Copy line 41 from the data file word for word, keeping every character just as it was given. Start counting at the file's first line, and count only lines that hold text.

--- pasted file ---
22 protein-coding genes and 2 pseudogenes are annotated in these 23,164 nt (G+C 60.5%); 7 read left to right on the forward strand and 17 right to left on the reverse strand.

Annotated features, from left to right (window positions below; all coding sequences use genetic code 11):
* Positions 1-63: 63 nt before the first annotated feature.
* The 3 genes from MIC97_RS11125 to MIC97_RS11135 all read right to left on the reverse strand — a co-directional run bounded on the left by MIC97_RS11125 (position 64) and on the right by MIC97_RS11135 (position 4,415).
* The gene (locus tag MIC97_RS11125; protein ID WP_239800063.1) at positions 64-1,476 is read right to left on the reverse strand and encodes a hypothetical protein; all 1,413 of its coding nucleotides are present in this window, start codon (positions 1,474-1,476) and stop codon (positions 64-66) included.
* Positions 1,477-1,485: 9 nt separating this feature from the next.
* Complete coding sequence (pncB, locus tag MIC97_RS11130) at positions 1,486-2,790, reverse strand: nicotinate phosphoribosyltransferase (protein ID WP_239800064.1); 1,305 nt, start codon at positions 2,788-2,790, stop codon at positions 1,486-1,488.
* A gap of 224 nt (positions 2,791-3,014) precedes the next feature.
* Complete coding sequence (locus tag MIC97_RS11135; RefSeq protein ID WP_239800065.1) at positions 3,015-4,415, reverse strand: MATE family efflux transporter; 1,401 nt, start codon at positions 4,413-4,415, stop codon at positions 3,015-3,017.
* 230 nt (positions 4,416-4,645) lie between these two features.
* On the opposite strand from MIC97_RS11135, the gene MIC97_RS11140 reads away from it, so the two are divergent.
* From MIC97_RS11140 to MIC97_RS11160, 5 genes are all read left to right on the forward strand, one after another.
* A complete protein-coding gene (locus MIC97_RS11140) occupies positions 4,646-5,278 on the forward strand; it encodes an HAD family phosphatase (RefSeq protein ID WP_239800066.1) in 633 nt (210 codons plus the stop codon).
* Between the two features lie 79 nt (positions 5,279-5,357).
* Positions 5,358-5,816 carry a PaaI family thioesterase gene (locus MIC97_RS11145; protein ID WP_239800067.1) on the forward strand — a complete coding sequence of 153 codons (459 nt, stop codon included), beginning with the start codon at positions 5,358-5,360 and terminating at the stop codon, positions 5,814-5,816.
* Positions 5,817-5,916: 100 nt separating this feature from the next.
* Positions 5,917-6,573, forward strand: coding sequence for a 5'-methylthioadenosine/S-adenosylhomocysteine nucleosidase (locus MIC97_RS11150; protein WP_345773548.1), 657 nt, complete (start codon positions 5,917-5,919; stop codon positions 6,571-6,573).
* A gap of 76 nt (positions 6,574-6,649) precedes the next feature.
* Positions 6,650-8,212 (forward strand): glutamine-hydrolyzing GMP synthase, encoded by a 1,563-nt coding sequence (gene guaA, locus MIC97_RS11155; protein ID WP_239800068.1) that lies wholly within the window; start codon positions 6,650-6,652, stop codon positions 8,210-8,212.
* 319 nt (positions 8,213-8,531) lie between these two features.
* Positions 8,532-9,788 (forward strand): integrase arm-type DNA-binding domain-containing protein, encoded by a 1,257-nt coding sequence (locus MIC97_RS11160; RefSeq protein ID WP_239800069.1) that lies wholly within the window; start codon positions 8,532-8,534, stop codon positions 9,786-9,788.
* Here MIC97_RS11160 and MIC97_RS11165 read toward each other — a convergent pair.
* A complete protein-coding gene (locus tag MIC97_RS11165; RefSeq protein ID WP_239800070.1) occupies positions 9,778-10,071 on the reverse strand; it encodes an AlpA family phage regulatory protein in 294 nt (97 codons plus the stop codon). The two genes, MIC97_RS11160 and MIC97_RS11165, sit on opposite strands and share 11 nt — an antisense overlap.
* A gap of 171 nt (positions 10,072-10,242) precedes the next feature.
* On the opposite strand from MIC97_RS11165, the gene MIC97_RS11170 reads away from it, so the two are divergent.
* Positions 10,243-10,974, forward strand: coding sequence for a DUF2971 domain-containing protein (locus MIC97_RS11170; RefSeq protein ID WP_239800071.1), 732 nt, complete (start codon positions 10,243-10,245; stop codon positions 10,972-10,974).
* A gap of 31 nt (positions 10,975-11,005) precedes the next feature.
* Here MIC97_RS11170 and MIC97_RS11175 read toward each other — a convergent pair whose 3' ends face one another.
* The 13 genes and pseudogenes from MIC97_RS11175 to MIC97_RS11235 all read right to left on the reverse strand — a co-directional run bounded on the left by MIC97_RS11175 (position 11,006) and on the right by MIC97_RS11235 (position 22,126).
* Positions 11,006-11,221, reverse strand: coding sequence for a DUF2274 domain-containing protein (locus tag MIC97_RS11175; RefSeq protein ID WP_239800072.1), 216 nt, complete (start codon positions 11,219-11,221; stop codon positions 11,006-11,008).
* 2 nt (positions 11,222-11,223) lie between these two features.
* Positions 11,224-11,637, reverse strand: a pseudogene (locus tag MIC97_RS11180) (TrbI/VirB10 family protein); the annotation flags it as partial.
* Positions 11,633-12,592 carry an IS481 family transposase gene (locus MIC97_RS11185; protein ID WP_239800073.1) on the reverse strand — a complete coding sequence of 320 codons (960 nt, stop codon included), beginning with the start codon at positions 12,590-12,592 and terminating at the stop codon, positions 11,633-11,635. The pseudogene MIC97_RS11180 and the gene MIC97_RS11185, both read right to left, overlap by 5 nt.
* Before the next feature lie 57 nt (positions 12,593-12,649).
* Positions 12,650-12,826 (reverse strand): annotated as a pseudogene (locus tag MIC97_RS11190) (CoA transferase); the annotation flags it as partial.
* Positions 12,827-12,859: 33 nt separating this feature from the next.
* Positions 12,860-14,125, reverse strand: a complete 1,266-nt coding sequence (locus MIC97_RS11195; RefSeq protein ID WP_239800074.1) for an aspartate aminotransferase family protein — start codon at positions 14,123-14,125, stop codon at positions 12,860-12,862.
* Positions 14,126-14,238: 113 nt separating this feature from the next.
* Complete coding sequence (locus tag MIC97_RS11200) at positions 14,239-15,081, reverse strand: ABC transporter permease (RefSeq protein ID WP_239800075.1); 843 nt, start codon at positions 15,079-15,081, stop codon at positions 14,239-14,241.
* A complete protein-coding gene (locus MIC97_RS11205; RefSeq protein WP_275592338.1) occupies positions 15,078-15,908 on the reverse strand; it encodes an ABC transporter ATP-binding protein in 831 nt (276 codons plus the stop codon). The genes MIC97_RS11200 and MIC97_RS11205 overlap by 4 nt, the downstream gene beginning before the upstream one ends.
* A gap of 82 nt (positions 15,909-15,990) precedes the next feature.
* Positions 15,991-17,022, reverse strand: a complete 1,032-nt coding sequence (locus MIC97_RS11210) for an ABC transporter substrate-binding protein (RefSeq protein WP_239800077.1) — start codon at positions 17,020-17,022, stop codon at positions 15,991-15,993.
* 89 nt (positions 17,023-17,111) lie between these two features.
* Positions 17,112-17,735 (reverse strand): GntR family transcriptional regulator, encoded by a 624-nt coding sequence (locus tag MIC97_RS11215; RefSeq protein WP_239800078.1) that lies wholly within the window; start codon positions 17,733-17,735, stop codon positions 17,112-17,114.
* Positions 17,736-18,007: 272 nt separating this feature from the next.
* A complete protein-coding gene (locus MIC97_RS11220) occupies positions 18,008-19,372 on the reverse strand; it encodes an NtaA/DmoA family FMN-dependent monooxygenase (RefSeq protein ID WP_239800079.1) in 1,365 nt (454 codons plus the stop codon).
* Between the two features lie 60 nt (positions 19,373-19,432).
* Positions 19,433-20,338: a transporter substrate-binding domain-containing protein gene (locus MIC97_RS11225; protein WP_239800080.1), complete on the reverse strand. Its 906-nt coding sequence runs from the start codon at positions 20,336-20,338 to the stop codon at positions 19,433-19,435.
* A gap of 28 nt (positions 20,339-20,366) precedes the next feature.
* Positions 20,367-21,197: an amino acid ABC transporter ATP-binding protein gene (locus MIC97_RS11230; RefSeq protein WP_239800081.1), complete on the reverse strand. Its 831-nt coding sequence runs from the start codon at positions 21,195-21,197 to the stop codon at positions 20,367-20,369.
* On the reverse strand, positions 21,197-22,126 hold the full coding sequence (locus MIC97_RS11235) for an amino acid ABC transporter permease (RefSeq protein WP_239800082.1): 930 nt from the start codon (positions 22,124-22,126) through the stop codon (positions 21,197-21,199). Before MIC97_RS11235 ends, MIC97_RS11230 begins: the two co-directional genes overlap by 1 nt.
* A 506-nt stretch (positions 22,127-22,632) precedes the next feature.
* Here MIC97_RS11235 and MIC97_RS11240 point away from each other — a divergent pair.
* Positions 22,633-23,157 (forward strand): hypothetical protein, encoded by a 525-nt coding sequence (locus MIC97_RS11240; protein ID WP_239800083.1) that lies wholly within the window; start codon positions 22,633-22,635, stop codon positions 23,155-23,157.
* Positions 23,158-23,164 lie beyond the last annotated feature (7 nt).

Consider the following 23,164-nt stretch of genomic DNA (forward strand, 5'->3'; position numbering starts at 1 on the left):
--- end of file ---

* A gap of 82 nt (positions 15,909-15,990) precedes the next feature.